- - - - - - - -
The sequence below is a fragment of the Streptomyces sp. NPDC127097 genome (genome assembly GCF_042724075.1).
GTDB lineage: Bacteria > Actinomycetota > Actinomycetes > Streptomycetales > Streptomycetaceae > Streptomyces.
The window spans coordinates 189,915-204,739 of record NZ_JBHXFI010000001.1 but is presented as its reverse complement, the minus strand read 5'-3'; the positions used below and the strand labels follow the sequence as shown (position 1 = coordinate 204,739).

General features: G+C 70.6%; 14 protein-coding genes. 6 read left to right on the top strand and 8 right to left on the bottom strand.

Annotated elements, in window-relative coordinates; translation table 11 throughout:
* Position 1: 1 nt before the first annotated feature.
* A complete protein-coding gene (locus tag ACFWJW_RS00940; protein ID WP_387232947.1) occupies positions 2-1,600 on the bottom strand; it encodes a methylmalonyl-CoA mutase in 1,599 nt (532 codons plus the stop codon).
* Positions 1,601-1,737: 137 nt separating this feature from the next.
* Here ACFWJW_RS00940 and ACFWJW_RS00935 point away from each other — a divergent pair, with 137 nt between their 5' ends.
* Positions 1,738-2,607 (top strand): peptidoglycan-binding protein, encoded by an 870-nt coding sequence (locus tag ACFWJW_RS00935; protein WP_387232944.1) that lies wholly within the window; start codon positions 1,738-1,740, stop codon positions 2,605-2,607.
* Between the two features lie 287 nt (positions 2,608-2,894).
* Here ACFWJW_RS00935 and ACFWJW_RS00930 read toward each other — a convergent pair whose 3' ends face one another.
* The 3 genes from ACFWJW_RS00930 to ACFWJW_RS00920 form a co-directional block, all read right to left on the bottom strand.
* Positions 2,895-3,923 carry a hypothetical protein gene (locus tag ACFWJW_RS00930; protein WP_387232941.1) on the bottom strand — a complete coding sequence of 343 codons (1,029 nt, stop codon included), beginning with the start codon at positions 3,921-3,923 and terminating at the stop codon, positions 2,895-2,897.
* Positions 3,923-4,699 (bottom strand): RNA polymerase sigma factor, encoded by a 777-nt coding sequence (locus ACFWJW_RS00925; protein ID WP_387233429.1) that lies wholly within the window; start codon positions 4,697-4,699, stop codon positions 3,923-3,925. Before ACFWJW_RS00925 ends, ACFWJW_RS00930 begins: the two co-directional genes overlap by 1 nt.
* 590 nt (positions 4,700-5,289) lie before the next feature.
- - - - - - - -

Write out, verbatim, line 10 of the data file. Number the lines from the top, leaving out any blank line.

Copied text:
* Positions 1,738-2,607 (top strand): peptidoglycan-binding protein, encoded by an 870-nt coding sequence (locus tag ACFWJW_RS00935; protein WP_387232944.1) that lies wholly within the window; start codon positions 1,738-1,740, stop codon positions 2,605-2,607.